A Brief History of Nepali Language
Nepali language belongs to the Indo- European language family and dates back to almost 981 A.D. According to the collections in Panch Saya Barsa edited by Prof. Balkrishna Pokharel oldest written text availed yet is of 981 AD; Bhupal Damu Pal’s stone-manuscript .The language is said to have originated from a now extinct language called “Khas Kura”. As per the insights “Khas Kura” is primarily Indo-Iranian but some scholars argue on the basis of gene movement in history that the current Nepali language might have originated from Tibeto-Burman Kham kura spoken in the Kham region of Tibet.
Khas Kura was spoken in the Khas Empire and after the end of the Khas Empire around the 13th century, people started migrating eastward and spreading the language. Then in the early 18th century, Gorkha King Prithvi Narayan Shah united the fragmented states of Nepal and built a single country which is known as “Nepal” today. After unification, the language of the Gorkha kings became the official language of the country.
Even though Khas language was spreading in its own way, the unification by Prithvi Narayan and the successive Gorkha kings made Khas kura /Gorkha language flourish throughout the country. With the growth of linguistic nationalism, the name “Nepali ’’ became popular and the language spread within and outside the country as well. Today it is recognized as one of the 23 official languages of India and is widely spoken in the states of Sikkim and West Bengal. Nepali is also spoken in some parts of Bhutan and Myanmar.
Nepali language includes three regional dialect groups: the western, the central, and the eastern. There is also one distinct dialect which is used by the Royal Family. Nepali language has a rich history of oral literature and written literature and like Hindi and Sanskrit, it is written in the Devanagari script.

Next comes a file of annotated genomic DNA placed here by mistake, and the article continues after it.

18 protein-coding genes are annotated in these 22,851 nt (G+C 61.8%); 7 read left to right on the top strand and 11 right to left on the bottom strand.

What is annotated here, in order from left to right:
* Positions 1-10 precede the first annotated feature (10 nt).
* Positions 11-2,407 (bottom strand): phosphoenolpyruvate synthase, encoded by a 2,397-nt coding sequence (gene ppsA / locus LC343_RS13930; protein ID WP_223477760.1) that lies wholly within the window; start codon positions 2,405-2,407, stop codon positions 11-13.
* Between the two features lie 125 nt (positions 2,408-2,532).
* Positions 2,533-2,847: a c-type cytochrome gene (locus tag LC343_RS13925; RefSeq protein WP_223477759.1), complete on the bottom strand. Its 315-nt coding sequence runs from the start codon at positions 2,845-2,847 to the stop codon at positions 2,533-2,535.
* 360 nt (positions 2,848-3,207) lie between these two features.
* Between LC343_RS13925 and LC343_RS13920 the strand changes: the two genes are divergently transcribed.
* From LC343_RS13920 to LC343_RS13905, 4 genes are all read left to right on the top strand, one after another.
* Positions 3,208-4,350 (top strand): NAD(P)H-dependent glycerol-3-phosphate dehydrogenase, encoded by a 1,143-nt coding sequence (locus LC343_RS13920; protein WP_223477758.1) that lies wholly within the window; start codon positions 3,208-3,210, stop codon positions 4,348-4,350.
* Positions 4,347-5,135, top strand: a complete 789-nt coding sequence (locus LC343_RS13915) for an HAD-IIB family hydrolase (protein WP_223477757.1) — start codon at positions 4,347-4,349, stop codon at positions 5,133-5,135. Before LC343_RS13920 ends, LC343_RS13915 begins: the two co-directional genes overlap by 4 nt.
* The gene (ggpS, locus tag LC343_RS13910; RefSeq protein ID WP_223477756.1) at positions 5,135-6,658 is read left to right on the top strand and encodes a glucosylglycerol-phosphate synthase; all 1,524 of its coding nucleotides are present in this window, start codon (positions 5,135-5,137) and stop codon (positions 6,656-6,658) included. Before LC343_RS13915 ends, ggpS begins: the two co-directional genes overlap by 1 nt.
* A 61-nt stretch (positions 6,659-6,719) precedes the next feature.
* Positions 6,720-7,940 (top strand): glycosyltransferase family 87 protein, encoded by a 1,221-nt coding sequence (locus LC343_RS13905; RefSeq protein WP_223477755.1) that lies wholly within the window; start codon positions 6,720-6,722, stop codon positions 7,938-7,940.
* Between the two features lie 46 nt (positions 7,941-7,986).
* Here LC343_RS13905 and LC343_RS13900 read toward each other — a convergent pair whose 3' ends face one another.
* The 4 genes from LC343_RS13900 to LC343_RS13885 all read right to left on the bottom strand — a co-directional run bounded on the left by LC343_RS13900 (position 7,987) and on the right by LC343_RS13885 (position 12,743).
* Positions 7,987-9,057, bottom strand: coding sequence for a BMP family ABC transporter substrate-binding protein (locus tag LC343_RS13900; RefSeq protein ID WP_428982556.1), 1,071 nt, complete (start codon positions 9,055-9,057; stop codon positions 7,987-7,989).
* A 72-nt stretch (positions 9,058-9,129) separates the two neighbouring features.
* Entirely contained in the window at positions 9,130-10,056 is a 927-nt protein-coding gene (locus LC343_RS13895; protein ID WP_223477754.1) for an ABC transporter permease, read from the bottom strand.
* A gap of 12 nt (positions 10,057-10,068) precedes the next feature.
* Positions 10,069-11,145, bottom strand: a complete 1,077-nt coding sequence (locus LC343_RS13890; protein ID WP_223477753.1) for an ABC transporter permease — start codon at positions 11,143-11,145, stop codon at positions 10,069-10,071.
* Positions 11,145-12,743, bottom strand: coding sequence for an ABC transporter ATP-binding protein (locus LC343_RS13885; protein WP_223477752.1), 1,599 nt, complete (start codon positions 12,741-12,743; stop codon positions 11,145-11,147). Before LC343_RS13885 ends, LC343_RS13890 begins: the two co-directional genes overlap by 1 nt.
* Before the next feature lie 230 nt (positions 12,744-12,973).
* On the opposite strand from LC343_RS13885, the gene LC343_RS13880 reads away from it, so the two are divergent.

Before the Gorkha conquest of Nepal, the writings used to be on Sanskrit and Newari as well as Gorkha language. These writings consisted of religious texts, chronicles, gift deeds and so on. Later in the 18th century after Nepali was declared as the official language, literature started prospering in Nepali language. In the mid-century, Bhanubhakta wrote a Nepali version of the Hindu epic “Ramayana” which was first written in Sanskrit language. The Nepali version achieved great popularity for the flavor of its language and religious sincerity. Then in early 20th century Lekhnath Paudyal presented Nepali literature with complex poetry rich in traditional philosophy but in a simple way.
Later poets like Balkrishna Sama and his great contemporary Laxmi Prasad Devkota took Nepali literature to new heights. Sama and Devkota discarded the Sanskrit dominated literature and adopted some of the works of the West like tragic drama, short stories and epic poems. While Sama wrote about the social injustice, nationalism and culture; Devkota started a modern Nepali language romantic movement in the country. Devkota being inspired from the Newar language (a Sino-Tibetan language) ballad song Ji Waya La Lachhi Maduni, wrote Muna Madan in 1930 which is the highest selling book in the history of Nepali literature.